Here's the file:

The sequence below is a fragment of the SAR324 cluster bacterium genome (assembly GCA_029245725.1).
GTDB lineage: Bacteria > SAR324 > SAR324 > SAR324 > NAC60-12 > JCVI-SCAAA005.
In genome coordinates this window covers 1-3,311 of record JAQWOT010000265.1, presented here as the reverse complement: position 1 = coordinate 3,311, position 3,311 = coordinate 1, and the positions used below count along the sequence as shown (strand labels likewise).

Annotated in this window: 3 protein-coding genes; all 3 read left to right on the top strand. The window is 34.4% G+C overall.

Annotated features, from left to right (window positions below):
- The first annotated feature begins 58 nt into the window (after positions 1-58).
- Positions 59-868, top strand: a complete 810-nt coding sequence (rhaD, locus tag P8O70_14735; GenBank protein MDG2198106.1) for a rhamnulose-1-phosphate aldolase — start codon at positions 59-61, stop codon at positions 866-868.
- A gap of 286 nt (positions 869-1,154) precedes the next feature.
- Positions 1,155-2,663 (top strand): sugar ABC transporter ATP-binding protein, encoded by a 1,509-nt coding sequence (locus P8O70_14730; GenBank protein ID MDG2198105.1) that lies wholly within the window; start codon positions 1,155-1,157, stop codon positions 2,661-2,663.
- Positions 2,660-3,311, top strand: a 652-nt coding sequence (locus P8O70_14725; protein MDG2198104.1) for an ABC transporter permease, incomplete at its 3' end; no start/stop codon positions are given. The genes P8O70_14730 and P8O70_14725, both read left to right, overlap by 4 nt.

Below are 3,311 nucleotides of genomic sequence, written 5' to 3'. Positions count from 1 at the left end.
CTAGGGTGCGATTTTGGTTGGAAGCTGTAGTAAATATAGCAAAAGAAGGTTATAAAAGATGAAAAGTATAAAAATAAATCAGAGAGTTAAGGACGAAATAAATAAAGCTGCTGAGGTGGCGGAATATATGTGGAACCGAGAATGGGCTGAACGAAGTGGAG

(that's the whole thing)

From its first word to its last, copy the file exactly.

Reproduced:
The sequence below is a fragment of the SAR324 cluster bacterium genome (assembly GCA_029245725.1).
GTDB lineage: Bacteria > SAR324 > SAR324 > SAR324 > NAC60-12 > JCVI-SCAAA005.
In genome coordinates this window covers 1-3,311 of record JAQWOT010000265.1, presented here as the reverse complement: position 1 = coordinate 3,311, position 3,311 = coordinate 1, and the positions used below count along the sequence as shown (strand labels likewise).

Annotated in this window: 3 protein-coding genes; all 3 read left to right on the top strand. The window is 34.4% G+C overall.

Annotated features, from left to right (window positions below):
- The first annotated feature begins 58 nt into the window (after positions 1-58).
- Positions 59-868, top strand: a complete 810-nt coding sequence (rhaD, locus tag P8O70_14735; GenBank protein MDG2198106.1) for a rhamnulose-1-phosphate aldolase — start codon at positions 59-61, stop codon at positions 866-868.
- A gap of 286 nt (positions 869-1,154) precedes the next feature.
- Positions 1,155-2,663 (top strand): sugar ABC transporter ATP-binding protein, encoded by a 1,509-nt coding sequence (locus P8O70_14730; GenBank protein ID MDG2198105.1) that lies wholly within the window; start codon positions 1,155-1,157, stop codon positions 2,661-2,663.
- Positions 2,660-3,311, top strand: a 652-nt coding sequence (locus P8O70_14725; protein MDG2198104.1) for an ABC transporter permease, incomplete at its 3' end; no start/stop codon positions are given. The genes P8O70_14730 and P8O70_14725, both read left to right, overlap by 4 nt.

Below are 3,311 nucleotides of genomic sequence, written 5' to 3'. Positions count from 1 at the left end.
CTAGGGTGCGATTTTGGTTGGAAGCTGTAGTAAATATAGCAAAAGAAGGTTATAAAAGATGAAAAGTATAAAAATAAATCAGAGAGTTAAGGACGAAATAAATAAAGCTGCTGAGGTGGCGGAATATATGTGGAACCGAGAATGGGCTGAACGAAGTGGAG